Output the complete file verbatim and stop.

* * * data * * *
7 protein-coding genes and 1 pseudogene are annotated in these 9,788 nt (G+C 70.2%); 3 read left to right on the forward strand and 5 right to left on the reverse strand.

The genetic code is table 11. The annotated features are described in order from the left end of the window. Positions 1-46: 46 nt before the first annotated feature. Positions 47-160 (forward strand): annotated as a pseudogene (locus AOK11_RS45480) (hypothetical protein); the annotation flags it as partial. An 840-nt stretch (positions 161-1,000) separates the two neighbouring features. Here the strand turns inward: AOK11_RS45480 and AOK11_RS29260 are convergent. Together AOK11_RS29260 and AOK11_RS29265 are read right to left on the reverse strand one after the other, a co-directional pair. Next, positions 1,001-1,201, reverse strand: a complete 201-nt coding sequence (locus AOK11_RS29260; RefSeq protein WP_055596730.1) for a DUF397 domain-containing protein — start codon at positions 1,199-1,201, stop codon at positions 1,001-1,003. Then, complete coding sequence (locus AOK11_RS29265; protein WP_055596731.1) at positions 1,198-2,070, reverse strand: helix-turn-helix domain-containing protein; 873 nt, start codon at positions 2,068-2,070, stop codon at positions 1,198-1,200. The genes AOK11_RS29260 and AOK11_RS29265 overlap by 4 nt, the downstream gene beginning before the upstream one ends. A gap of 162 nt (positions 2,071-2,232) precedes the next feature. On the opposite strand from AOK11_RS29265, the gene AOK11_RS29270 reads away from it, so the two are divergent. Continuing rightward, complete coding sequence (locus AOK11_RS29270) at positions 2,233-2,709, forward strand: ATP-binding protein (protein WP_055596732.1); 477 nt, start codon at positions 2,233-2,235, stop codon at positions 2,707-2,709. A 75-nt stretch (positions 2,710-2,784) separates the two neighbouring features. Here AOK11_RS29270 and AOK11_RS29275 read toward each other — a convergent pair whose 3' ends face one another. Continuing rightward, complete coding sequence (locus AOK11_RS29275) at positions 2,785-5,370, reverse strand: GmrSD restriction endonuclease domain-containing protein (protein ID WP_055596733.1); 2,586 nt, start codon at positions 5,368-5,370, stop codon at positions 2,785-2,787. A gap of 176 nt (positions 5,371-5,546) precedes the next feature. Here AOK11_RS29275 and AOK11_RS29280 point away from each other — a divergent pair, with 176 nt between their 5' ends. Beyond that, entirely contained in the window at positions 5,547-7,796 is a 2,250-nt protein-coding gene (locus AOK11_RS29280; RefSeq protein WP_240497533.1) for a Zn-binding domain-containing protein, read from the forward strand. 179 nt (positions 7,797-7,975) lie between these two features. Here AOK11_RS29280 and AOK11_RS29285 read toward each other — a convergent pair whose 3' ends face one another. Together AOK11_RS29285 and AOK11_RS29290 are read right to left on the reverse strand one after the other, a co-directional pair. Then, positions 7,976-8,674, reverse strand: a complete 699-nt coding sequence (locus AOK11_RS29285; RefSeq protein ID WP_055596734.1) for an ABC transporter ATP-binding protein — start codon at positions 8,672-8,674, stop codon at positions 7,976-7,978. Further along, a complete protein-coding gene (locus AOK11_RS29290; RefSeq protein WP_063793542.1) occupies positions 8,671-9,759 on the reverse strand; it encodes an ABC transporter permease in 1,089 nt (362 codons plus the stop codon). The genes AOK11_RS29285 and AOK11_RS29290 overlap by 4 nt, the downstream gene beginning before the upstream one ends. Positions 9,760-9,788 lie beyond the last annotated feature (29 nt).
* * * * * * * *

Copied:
7 protein-coding genes and 1 pseudogene are annotated in these 9,788 nt (G+C 70.2%); 3 read left to right on the forward strand and 5 right to left on the reverse strand.

The genetic code is table 11. The annotated features are described in order from the left end of the window. Positions 1-46: 46 nt before the first annotated feature. Positions 47-160 (forward strand): annotated as a pseudogene (locus AOK11_RS45480) (hypothetical protein); the annotation flags it as partial. An 840-nt stretch (positions 161-1,000) separates the two neighbouring features. Here the strand turns inward: AOK11_RS45480 and AOK11_RS29260 are convergent. Together AOK11_RS29260 and AOK11_RS29265 are read right to left on the reverse strand one after the other, a co-directional pair. Next, positions 1,001-1,201, reverse strand: a complete 201-nt coding sequence (locus AOK11_RS29260; RefSeq protein WP_055596730.1) for a DUF397 domain-containing protein — start codon at positions 1,199-1,201, stop codon at positions 1,001-1,003. Then, complete coding sequence (locus AOK11_RS29265; protein WP_055596731.1) at positions 1,198-2,070, reverse strand: helix-turn-helix domain-containing protein; 873 nt, start codon at positions 2,068-2,070, stop codon at positions 1,198-1,200. The genes AOK11_RS29260 and AOK11_RS29265 overlap by 4 nt, the downstream gene beginning before the upstream one ends. A gap of 162 nt (positions 2,071-2,232) precedes the next feature. On the opposite strand from AOK11_RS29265, the gene AOK11_RS29270 reads away from it, so the two are divergent. Continuing rightward, complete coding sequence (locus AOK11_RS29270) at positions 2,233-2,709, forward strand: ATP-binding protein (protein WP_055596732.1); 477 nt, start codon at positions 2,233-2,235, stop codon at positions 2,707-2,709. A 75-nt stretch (positions 2,710-2,784) separates the two neighbouring features. Here AOK11_RS29270 and AOK11_RS29275 read toward each other — a convergent pair whose 3' ends face one another. Continuing rightward, complete coding sequence (locus AOK11_RS29275) at positions 2,785-5,370, reverse strand: GmrSD restriction endonuclease domain-containing protein (protein ID WP_055596733.1); 2,586 nt, start codon at positions 5,368-5,370, stop codon at positions 2,785-2,787. A gap of 176 nt (positions 5,371-5,546) precedes the next feature. Here AOK11_RS29275 and AOK11_RS29280 point away from each other — a divergent pair, with 176 nt between their 5' ends. Beyond that, entirely contained in the window at positions 5,547-7,796 is a 2,250-nt protein-coding gene (locus AOK11_RS29280; RefSeq protein WP_240497533.1) for a Zn-binding domain-containing protein, read from the forward strand. 179 nt (positions 7,797-7,975) lie between these two features. Here AOK11_RS29280 and AOK11_RS29285 read toward each other — a convergent pair whose 3' ends face one another. Together AOK11_RS29285 and AOK11_RS29290 are read right to left on the reverse strand one after the other, a co-directional pair. Then, positions 7,976-8,674, reverse strand: a complete 699-nt coding sequence (locus AOK11_RS29285; RefSeq protein ID WP_055596734.1) for an ABC transporter ATP-binding protein — start codon at positions 8,672-8,674, stop codon at positions 7,976-7,978. Further along, a complete protein-coding gene (locus AOK11_RS29290; RefSeq protein WP_063793542.1) occupies positions 8,671-9,759 on the reverse strand; it encodes an ABC transporter permease in 1,089 nt (362 codons plus the stop codon). The genes AOK11_RS29285 and AOK11_RS29290 overlap by 4 nt, the downstream gene beginning before the upstream one ends. Positions 9,760-9,788 lie beyond the last annotated feature (29 nt).